CASL Technology
PO BOX 80
Surrey Downs
Adelaide
South Australia
SA 5127
Tel (+61) 8 8288 7528
(+61) 466 390 197

Simulation and Modeling

CASL has a long standing experience of simulation and modeling in the defence domain, both as simulation analysts and also developing the models and frameworks that are run.

CASL has primarily worked in RF simulation, developing multi-model, scenario based engagement simulators for the Anti-Air and Anti-Ship domain.

We have also had experience of integrating real hardware, such as seekers and autopilots, into simulations to provide the extra fidelity that can be obtained when needed.

Though our experience originally was with Ada based frameworks with Fortran and Ada models we have previously redeveloped these into C++ with associated performance and development process gains.

Steve, our lead software engineer, was responsible for moving the UK Ministry of Defences Naval Simulation Framework from Ada to C++, and at the same time from OpenVMS to Windows NT back in 2000.

More recently he provided experience and training to enable a local company to successfully develop a dynamic model for analysis of helicopter motion while on a ships deck.

If you are interested in RF simulation modeling then consider giving us a call to call on the 20 years of experience we have.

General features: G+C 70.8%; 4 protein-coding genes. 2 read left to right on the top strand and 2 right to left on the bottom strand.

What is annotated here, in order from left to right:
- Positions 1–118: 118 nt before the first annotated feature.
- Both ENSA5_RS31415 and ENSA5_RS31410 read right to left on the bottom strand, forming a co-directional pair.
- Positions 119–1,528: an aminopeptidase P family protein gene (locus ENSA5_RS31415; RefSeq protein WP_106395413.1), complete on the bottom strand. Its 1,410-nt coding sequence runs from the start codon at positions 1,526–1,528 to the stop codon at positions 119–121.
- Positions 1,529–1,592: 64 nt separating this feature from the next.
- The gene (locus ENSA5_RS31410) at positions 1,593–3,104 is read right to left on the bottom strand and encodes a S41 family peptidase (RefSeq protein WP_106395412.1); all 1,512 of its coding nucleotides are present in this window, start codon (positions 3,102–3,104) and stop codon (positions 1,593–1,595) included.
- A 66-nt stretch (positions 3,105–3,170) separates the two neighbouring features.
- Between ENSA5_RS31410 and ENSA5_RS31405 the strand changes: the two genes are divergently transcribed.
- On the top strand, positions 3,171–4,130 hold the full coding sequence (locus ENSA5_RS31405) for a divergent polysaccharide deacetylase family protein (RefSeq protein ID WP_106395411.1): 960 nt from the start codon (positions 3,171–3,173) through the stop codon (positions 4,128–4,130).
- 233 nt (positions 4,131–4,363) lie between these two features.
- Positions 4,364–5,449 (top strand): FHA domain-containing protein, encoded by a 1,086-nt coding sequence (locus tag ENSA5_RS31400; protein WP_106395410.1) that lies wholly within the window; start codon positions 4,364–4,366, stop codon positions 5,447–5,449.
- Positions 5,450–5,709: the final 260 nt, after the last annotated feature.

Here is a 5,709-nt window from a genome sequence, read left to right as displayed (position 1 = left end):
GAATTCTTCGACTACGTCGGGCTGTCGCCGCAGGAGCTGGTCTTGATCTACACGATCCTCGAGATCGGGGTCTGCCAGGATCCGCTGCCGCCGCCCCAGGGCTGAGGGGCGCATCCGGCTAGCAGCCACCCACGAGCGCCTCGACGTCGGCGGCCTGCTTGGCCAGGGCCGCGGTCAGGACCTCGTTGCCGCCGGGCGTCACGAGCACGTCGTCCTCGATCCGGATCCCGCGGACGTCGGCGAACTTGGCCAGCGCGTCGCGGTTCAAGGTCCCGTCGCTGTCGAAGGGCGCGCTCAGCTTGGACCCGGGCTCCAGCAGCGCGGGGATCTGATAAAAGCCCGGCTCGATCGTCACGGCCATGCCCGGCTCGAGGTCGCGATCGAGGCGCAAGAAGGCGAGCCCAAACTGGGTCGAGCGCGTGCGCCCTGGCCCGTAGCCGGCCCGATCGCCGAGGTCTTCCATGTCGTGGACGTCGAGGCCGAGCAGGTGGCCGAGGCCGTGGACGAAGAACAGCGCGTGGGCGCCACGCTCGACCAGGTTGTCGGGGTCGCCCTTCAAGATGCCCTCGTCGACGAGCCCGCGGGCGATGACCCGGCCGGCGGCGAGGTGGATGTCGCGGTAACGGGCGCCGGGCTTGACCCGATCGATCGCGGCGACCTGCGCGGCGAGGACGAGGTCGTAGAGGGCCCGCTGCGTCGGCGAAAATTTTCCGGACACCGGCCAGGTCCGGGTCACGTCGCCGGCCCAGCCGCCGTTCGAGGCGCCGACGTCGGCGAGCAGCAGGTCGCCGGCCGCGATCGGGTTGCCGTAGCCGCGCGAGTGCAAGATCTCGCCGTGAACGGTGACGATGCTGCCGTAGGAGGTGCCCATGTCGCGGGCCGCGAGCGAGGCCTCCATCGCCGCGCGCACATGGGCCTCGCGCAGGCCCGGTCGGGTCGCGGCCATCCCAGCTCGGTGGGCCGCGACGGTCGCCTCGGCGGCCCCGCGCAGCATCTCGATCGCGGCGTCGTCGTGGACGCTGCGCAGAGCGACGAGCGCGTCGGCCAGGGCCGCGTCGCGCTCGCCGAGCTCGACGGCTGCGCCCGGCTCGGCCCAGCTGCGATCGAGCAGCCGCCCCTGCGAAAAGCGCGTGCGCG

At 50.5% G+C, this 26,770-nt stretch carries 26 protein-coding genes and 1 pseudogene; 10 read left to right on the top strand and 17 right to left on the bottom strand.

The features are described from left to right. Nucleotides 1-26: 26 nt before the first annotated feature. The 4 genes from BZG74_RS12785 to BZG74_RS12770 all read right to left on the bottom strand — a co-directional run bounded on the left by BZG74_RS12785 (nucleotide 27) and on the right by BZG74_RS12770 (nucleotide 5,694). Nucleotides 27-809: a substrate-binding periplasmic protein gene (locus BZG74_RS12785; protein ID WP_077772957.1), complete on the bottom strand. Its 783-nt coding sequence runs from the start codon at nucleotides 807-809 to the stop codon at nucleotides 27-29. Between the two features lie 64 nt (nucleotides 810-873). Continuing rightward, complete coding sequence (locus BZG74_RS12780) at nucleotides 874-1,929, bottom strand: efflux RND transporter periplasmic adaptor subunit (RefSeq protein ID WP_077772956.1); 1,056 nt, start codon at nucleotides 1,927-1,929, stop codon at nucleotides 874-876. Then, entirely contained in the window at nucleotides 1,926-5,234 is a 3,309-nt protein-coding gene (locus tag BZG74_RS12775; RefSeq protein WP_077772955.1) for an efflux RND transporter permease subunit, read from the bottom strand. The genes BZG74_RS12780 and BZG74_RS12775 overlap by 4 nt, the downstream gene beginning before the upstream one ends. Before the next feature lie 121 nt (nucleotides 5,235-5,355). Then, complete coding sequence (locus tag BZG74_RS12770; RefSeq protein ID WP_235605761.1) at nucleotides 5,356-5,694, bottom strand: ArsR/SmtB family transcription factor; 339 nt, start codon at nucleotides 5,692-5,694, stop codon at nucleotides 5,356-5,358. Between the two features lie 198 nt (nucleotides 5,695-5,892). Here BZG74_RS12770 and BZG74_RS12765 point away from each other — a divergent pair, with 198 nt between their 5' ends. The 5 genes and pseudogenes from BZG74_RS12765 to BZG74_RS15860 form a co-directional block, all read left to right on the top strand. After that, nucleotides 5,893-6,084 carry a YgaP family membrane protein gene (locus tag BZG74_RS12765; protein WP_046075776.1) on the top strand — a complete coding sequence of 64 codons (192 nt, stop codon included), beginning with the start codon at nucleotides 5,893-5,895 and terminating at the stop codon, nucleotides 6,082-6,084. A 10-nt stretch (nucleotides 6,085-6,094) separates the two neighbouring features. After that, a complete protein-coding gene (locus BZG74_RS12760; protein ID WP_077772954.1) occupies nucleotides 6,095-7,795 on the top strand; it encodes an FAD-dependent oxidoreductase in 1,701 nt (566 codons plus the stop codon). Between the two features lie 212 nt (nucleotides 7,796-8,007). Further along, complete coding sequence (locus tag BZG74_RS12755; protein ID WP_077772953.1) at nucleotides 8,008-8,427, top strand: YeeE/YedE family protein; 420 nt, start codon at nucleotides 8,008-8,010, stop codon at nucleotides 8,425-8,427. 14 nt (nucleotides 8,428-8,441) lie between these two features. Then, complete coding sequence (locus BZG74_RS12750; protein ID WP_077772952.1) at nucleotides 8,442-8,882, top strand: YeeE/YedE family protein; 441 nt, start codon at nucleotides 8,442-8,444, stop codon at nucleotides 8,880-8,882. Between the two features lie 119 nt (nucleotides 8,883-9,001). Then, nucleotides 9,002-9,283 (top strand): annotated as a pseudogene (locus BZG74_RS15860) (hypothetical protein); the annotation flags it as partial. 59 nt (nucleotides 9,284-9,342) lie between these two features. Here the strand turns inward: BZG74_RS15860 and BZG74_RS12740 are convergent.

Why do modeling?

Modeling is a fantastic tool that can enable you to explore problem spaces that are difficult to achieve or costly to implement.

CASLs experience with missiles means we know the value of being able to try out performance from thousands of angles and thousands of variables.

Developing a modern seeker is more about the processing than about the RF stages. With the ability to design and develop new systems for thousands of dollars rather than millions modeling can't be beaten.

When not to do modeling

A fundamental misunderstanding of people not well versed in modeling is that it doesn't represent the real world exactly.

It's close, but never the same. You will often see people tweak their models to match some recorded real world results, which has merit, but ultimately doesn't improve your model as much as might be believed.

We would never run a model against a live system and expect the results to be the same unless it was only the simplest of things.